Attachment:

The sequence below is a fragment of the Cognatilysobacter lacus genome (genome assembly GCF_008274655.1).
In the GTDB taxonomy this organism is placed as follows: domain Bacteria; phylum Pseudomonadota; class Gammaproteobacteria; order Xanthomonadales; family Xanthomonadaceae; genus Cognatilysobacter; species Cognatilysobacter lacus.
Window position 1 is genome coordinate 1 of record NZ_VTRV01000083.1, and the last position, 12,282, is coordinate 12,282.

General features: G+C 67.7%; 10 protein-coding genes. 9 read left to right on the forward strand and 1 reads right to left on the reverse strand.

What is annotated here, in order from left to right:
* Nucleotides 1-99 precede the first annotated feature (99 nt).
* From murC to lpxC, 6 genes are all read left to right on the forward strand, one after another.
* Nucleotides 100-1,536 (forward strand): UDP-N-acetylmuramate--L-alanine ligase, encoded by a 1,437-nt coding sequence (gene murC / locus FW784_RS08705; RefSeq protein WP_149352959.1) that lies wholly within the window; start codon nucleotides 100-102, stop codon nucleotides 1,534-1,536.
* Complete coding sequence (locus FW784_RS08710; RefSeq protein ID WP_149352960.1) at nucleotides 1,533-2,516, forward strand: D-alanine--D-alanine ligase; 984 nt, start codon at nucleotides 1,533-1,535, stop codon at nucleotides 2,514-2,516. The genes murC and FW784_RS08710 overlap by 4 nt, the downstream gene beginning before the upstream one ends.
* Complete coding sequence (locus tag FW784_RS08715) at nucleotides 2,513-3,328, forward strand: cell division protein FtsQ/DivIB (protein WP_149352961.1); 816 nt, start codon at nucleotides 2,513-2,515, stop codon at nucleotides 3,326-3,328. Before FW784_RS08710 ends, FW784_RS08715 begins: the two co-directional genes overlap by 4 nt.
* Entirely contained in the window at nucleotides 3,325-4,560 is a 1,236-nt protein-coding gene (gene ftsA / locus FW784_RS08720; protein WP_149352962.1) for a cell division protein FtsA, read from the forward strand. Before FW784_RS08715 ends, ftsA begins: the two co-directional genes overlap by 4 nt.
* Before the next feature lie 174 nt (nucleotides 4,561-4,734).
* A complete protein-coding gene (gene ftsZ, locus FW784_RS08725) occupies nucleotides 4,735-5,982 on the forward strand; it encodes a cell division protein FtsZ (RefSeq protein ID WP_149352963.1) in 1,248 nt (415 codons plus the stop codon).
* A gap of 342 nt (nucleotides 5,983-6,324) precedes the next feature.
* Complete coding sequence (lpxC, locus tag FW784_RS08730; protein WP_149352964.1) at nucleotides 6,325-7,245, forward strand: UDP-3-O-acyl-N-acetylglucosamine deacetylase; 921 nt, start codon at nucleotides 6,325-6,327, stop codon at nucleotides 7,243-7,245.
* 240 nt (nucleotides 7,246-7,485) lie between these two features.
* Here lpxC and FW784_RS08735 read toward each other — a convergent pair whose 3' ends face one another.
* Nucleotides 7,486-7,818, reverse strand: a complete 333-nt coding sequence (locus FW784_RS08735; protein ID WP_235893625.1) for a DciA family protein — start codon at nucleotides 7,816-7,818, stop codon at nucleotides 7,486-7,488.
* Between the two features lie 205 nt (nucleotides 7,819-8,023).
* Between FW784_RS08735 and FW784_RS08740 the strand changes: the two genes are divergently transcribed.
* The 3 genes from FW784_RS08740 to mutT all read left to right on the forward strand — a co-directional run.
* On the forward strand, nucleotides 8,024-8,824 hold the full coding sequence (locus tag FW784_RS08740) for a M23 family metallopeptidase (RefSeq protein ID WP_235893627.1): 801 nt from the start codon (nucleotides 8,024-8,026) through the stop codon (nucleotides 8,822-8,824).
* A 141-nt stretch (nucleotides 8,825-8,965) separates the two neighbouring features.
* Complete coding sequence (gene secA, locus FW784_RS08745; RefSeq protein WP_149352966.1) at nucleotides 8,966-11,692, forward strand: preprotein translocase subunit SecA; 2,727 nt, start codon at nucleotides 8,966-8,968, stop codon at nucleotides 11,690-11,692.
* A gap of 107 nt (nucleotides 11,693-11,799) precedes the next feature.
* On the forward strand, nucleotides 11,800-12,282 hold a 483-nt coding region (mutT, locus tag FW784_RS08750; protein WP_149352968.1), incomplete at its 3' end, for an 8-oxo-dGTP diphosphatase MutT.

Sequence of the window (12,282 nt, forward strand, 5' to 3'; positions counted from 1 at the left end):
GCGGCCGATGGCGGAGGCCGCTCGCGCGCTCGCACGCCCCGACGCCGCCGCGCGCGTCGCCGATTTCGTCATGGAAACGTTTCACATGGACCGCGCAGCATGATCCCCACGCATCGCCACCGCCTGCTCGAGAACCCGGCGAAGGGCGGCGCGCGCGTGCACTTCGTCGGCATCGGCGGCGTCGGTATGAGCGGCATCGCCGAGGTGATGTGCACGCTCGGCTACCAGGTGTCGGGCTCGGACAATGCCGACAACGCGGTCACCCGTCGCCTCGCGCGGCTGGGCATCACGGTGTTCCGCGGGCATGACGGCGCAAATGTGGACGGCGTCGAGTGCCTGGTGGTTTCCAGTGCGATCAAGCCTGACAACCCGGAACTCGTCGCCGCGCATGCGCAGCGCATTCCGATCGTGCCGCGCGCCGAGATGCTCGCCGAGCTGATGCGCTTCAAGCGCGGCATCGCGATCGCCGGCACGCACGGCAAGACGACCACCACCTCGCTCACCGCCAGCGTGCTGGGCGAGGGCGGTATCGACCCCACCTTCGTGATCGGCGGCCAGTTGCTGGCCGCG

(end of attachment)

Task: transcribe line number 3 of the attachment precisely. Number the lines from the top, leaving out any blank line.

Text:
Window position 1 is genome coordinate 1 of record NZ_VTRV01000083.1, and the last position, 12,282, is coordinate 12,282.